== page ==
As with any substance, too much can cause problems. With turmeric, you’re pretty much good to eat your curries every day–remember curcumin is just one component of turmeric. If you’re scarfing down huge quantities of curcumin, like drinking the tea all day and swallowing a fistful of capsules as well, you might have some unfortunate side effects. Most things you eat too much of will cause some tummy troubles, from indigestion and nausea to vomiting and diarrhea. [Hall]

gaia herbs golden milk
“Golden Milk” mixes are readily available in the grocery store

References

Harriet Hall.” Turmeric: Tasty in Curry, Questionable as Medicine.” Science-Based Medicine, June 17, 2014. Available online. This is now four years old, but is a very readable overview.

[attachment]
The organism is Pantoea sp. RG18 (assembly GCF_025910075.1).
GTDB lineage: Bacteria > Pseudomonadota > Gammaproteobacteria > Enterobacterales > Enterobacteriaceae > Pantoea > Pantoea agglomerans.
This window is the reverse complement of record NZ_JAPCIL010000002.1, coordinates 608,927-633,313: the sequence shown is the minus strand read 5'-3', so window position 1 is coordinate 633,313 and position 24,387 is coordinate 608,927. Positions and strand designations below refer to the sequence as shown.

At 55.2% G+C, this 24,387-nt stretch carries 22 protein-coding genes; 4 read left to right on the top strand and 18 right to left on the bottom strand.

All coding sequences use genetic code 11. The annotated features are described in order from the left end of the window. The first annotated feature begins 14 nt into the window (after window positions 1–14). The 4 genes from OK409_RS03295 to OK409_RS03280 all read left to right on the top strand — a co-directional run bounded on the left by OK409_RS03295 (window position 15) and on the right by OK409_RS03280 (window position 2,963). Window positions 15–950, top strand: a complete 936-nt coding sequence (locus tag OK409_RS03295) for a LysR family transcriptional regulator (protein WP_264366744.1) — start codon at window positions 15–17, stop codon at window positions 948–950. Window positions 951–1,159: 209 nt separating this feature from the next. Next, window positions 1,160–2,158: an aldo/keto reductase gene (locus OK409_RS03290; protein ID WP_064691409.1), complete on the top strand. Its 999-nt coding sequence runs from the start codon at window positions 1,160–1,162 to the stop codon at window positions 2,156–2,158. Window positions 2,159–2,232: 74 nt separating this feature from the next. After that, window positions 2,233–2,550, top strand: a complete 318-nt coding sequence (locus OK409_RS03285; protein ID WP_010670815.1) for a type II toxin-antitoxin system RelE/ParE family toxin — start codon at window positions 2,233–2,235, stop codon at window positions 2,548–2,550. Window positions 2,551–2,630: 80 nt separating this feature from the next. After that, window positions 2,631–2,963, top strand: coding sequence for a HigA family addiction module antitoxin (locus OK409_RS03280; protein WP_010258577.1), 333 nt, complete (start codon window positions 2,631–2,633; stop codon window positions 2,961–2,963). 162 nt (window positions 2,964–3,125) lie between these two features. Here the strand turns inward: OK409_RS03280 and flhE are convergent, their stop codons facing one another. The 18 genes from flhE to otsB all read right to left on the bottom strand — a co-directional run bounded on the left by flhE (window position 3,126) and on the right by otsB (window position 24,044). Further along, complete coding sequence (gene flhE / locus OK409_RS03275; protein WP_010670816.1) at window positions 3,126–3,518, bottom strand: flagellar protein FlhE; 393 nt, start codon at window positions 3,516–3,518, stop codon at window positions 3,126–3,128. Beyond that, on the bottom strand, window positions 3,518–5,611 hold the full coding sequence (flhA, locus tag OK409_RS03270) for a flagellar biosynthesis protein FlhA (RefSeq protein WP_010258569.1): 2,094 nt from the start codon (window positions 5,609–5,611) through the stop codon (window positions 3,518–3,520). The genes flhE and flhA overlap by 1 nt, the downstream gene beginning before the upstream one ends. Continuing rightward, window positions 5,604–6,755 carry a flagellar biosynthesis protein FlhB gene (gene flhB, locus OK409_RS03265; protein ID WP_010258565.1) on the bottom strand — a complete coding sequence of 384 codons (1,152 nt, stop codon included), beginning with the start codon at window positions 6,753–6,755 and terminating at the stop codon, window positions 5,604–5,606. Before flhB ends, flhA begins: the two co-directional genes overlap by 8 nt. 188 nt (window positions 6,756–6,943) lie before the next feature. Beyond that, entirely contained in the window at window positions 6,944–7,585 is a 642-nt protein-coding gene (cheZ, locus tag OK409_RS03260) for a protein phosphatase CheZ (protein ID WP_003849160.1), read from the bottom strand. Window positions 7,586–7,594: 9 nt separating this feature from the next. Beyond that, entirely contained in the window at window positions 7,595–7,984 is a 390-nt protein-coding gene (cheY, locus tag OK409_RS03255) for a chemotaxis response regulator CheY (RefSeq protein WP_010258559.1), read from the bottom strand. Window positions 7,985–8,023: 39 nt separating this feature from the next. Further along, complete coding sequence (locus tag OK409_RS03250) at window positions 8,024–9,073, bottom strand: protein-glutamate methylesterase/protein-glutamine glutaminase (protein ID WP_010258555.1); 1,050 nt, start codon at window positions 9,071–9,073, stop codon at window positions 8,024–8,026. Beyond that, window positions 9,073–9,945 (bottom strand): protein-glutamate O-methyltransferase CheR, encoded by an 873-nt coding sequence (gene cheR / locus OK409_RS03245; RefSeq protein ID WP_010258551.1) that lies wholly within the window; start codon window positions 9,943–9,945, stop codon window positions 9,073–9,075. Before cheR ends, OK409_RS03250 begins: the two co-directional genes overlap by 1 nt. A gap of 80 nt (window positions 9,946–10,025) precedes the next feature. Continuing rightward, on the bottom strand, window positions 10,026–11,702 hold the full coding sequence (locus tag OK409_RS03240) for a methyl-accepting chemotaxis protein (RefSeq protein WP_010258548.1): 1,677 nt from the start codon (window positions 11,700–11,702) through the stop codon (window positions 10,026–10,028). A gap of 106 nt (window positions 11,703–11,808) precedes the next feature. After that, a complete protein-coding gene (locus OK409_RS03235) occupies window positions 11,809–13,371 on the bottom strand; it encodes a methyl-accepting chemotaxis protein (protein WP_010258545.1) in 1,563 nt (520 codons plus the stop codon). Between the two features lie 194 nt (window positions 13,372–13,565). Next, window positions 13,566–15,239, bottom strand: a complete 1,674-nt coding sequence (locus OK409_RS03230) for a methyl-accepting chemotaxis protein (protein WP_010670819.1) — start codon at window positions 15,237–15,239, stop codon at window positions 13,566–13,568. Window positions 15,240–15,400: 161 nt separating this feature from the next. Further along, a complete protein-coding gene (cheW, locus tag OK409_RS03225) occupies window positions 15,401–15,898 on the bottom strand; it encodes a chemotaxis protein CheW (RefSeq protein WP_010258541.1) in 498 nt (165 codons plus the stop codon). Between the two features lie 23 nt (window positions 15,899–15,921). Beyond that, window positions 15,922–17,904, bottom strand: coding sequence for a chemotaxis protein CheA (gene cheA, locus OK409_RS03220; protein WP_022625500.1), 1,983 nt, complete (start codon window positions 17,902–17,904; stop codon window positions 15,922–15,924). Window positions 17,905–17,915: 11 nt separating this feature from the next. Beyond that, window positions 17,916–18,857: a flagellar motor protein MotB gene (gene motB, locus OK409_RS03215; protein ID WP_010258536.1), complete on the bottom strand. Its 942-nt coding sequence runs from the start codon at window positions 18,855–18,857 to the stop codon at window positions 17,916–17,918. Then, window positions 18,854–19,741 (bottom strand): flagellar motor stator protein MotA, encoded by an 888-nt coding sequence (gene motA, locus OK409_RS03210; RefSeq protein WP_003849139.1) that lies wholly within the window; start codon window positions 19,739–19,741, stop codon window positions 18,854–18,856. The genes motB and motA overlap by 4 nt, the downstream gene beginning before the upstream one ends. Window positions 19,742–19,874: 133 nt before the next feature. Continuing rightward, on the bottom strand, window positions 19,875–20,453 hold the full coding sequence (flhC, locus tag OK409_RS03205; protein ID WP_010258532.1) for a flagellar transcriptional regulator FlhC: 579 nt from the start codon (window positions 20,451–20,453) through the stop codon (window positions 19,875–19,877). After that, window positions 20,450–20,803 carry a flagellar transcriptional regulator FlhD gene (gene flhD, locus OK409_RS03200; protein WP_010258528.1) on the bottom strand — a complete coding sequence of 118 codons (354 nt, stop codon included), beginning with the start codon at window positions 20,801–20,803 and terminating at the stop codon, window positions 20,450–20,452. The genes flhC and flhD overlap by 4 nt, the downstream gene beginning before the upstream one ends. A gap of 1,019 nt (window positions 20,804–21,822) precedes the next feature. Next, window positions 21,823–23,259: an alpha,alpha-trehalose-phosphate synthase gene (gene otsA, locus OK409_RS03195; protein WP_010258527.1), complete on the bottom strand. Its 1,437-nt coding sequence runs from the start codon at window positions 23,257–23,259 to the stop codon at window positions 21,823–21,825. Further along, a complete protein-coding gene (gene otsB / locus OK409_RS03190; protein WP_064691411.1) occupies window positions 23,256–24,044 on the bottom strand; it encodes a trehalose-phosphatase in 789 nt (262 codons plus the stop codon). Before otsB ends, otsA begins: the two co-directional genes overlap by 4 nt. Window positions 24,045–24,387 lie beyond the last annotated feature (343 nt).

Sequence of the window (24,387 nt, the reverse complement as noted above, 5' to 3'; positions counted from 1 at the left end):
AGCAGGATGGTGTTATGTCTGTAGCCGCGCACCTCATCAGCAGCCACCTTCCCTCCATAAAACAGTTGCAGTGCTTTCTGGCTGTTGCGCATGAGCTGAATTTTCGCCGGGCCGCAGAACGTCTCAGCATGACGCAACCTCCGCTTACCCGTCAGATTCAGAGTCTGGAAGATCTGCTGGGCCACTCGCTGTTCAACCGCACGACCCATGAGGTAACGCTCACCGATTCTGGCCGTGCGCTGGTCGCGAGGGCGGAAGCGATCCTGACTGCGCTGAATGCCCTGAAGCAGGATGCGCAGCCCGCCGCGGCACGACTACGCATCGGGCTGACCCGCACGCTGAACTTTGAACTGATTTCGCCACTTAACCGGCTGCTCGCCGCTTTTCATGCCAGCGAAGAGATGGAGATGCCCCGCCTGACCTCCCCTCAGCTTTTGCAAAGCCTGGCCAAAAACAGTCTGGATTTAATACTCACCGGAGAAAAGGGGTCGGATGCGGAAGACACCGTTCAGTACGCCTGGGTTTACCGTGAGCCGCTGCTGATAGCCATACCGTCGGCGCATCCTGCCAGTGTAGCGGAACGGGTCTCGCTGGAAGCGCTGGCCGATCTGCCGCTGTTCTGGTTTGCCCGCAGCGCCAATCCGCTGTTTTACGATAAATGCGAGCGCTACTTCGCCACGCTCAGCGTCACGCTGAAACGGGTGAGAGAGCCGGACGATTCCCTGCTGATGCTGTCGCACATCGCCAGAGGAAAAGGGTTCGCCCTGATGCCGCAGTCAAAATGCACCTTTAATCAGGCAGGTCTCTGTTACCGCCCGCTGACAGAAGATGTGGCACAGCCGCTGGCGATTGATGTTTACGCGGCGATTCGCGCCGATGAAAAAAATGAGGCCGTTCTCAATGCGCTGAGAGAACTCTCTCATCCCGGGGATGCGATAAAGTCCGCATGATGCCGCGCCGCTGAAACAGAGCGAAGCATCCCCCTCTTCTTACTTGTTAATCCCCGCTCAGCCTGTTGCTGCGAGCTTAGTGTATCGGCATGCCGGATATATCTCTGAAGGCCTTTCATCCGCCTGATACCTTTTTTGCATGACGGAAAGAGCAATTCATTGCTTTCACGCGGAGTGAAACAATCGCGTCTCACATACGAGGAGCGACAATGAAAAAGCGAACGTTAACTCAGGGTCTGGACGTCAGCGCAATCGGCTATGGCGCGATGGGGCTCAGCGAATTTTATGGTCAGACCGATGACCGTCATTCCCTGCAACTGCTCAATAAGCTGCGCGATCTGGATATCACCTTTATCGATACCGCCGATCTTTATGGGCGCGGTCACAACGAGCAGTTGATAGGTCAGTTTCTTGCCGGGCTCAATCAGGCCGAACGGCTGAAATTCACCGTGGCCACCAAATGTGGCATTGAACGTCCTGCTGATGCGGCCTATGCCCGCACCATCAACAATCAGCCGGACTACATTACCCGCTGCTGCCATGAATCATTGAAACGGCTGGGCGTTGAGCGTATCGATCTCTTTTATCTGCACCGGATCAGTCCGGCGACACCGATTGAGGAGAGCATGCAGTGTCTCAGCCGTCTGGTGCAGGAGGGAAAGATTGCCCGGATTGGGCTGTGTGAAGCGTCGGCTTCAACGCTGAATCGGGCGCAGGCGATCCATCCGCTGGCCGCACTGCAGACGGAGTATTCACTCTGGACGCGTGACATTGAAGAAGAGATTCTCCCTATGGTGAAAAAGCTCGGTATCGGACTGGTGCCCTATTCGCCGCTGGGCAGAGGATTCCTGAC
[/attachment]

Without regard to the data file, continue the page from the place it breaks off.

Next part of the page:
Susan J. Hewlings and Douglas S. Kalman. “Curcumin: A Review of Its’ Effects on Human Health.” Foods. 2017 Oct; 6(10): 92. PMCID: PMC5664031; PMID: 29065496. Available online. Not as old, but much more technical; great for getting your nerd on.

NCCIH (National Center for Complementary and Integrative Health), “Turmeric.” https://nccih.nih.gov/health/turmeric/ataglance.htm (This article has a bibliography at the bottom that includes many articles available online.)

Gid-MK. “The Bitter Truth about Turmeric.” January 30 2018. Medium. Super readable, mostly focused on poor (misleading) media coverage of the study on curcumin and Alzheimers.

Erin Blakemore. “What should you make of the health claims for turmeric?” August 20, 2017, Washington Post. A quick read, covers some of the potential problems with studies in curcumin, including that it might be some other compound delivering the claimed benefits.

Turmeric Taster Prize Pack!

There is ONE prize, which consists of the following items:

  • natural Factors Muscle Recovery & Growth Curcumizer  5.5oz (approx. retail $22)
  • gaia herbs golden milk 3.7 oz (approx. retail $15)